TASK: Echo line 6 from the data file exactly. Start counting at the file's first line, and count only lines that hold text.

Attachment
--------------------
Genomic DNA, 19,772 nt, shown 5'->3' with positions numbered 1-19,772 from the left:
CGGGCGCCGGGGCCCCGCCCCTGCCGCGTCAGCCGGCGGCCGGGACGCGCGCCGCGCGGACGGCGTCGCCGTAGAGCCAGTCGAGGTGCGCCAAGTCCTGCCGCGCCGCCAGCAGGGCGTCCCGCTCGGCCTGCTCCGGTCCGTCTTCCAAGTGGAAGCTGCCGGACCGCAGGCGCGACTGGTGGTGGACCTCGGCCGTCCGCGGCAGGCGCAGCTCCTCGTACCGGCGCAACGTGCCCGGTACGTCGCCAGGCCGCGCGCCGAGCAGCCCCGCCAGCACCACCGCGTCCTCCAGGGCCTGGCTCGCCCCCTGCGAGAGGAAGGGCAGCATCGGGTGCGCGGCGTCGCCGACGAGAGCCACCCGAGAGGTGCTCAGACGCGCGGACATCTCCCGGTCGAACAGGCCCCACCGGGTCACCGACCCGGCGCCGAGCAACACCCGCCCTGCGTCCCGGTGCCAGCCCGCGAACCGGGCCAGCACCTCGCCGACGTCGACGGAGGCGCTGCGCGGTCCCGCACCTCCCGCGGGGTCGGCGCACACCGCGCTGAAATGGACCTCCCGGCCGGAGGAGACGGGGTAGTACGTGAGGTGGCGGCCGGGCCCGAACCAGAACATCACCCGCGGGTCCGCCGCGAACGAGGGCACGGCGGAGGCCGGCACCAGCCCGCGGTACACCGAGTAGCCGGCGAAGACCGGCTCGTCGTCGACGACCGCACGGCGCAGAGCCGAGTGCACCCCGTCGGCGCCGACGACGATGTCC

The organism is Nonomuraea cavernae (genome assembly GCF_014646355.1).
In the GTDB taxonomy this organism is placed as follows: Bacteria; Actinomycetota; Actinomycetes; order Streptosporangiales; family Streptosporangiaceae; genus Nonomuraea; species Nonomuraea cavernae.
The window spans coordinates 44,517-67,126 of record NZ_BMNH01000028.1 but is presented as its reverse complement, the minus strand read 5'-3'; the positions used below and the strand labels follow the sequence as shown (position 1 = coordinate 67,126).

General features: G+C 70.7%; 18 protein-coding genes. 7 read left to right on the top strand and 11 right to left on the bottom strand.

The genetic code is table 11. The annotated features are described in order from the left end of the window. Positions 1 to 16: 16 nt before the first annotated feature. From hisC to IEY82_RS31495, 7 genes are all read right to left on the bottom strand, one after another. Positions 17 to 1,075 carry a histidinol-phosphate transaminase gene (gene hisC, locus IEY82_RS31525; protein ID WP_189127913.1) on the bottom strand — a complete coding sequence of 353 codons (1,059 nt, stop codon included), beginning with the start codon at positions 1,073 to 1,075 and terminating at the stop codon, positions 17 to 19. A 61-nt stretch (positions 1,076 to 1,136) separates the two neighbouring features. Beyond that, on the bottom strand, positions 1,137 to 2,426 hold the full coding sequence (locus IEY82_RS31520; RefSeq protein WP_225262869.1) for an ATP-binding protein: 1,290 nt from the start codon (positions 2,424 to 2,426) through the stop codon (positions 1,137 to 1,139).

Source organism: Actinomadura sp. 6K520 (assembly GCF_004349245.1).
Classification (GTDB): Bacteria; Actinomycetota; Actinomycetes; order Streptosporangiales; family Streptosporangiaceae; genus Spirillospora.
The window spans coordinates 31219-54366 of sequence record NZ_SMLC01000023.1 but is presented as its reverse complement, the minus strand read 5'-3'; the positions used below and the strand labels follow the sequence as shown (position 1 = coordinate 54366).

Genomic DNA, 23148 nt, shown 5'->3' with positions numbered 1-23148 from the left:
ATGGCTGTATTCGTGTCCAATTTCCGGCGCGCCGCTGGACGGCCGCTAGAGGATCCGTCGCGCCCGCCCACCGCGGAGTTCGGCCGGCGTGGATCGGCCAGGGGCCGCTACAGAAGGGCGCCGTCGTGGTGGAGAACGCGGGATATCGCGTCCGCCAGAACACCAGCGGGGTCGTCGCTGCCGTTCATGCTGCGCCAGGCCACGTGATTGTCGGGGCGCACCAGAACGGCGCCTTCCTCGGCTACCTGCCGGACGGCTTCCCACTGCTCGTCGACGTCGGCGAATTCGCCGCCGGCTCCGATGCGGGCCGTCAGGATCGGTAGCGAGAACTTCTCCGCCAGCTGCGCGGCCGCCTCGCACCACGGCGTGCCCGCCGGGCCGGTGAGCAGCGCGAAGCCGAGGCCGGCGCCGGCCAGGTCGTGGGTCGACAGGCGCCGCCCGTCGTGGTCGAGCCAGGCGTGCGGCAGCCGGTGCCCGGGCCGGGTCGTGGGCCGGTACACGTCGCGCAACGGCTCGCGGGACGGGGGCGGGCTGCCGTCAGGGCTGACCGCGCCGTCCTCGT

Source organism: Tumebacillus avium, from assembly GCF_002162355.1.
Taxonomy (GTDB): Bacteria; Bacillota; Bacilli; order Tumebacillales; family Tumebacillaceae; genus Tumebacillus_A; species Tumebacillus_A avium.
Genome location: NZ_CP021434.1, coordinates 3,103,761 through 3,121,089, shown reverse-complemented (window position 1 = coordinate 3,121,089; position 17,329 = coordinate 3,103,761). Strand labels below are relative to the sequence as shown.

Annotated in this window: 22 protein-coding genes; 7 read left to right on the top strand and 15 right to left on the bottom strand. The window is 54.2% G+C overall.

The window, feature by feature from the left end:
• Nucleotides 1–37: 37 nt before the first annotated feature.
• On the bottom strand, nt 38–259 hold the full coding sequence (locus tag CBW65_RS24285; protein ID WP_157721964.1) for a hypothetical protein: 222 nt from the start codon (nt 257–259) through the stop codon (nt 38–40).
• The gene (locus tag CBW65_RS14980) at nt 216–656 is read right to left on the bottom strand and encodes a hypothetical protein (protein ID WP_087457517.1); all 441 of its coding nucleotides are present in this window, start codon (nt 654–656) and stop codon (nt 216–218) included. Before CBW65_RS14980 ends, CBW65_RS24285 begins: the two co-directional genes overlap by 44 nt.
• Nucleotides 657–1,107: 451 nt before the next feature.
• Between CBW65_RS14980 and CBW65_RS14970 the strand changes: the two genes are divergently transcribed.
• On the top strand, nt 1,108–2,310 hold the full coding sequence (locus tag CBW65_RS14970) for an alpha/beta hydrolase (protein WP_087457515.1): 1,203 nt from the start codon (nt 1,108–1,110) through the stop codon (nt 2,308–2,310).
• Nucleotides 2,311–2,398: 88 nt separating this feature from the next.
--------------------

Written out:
General features: G+C 70.7%; 18 protein-coding genes. 7 read left to right on the top strand and 11 right to left on the bottom strand.